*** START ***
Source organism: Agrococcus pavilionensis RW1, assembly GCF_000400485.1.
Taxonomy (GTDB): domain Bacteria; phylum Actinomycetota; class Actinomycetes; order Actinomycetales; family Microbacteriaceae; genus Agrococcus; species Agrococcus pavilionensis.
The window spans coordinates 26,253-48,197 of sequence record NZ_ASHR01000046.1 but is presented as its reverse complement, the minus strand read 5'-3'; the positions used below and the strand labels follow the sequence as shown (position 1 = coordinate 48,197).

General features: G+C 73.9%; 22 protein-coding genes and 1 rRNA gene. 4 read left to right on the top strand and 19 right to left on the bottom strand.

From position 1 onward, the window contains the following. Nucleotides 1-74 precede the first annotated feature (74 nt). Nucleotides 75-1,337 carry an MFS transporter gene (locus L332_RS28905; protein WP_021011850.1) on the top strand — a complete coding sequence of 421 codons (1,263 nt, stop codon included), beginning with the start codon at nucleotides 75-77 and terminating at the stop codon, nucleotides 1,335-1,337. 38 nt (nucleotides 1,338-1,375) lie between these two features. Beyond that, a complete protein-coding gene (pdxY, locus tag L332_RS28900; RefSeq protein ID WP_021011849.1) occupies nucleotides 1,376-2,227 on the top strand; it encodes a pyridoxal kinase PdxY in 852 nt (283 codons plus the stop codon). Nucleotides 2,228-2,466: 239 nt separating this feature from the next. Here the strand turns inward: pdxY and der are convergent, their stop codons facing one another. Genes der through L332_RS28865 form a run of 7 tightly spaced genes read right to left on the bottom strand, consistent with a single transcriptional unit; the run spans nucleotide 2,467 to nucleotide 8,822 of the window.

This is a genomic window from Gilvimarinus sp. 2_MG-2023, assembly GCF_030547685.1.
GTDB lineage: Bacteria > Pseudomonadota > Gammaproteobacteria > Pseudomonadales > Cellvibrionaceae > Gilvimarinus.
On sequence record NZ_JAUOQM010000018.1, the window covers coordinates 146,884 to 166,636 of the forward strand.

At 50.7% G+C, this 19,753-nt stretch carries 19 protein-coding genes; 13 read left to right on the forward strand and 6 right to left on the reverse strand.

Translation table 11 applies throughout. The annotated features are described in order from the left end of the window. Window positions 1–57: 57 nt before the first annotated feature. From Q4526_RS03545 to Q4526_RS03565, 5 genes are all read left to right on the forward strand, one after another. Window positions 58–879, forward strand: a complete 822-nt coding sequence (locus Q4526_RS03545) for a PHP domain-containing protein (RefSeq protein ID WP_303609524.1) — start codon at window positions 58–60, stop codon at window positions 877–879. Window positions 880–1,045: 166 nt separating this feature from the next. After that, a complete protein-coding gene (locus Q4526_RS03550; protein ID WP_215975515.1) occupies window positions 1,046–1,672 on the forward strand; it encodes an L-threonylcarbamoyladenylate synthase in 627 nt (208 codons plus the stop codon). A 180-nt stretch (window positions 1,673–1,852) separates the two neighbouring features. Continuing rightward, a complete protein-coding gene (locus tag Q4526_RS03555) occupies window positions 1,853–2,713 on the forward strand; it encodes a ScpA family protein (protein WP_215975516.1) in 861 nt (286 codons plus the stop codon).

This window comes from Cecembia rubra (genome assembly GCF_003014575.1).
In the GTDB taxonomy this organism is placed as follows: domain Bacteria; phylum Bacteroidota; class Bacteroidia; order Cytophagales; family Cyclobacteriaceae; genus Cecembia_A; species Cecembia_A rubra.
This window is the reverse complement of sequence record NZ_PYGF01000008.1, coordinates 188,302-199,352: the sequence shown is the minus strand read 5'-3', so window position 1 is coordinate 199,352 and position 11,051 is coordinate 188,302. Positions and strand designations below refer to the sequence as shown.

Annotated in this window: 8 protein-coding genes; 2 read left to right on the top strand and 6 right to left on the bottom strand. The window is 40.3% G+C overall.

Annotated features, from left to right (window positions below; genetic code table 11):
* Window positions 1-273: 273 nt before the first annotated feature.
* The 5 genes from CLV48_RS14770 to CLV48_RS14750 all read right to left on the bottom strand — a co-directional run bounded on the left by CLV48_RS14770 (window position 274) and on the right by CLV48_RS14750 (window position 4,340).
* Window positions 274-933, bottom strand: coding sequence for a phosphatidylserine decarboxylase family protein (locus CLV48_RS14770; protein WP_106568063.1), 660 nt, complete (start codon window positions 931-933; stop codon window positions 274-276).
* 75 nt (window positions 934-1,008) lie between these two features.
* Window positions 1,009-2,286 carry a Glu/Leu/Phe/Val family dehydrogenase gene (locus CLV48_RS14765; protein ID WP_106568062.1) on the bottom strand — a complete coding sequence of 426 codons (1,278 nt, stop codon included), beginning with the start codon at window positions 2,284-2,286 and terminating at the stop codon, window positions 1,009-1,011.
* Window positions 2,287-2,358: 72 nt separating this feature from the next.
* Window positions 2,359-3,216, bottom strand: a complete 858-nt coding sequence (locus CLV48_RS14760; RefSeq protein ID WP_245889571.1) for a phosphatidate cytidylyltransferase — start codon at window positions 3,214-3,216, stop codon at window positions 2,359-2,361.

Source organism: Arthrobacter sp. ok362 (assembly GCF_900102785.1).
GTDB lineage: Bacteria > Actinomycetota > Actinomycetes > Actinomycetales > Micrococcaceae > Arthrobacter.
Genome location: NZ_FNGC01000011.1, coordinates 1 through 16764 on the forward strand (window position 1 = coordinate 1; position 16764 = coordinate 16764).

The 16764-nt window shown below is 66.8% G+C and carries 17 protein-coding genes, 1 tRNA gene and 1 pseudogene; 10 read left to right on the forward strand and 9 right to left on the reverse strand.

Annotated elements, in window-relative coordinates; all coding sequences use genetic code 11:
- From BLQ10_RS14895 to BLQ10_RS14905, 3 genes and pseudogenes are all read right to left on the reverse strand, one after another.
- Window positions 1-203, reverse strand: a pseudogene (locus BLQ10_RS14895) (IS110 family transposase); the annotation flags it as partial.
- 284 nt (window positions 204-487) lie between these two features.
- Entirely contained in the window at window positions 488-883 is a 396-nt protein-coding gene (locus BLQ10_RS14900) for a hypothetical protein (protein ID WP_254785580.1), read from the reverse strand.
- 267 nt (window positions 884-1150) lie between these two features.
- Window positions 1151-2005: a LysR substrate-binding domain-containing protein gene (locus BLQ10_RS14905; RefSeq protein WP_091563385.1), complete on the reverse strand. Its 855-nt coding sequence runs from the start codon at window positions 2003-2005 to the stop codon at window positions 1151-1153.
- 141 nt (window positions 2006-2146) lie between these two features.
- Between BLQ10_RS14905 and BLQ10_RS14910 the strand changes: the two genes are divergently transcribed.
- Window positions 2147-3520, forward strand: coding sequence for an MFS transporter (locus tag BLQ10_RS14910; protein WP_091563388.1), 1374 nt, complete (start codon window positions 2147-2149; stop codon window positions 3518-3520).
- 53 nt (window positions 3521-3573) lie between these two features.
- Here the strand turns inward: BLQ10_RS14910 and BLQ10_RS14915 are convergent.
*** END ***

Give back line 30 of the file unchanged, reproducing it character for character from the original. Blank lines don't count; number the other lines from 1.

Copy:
- 284 nt (window positions 204-487) lie between these two features.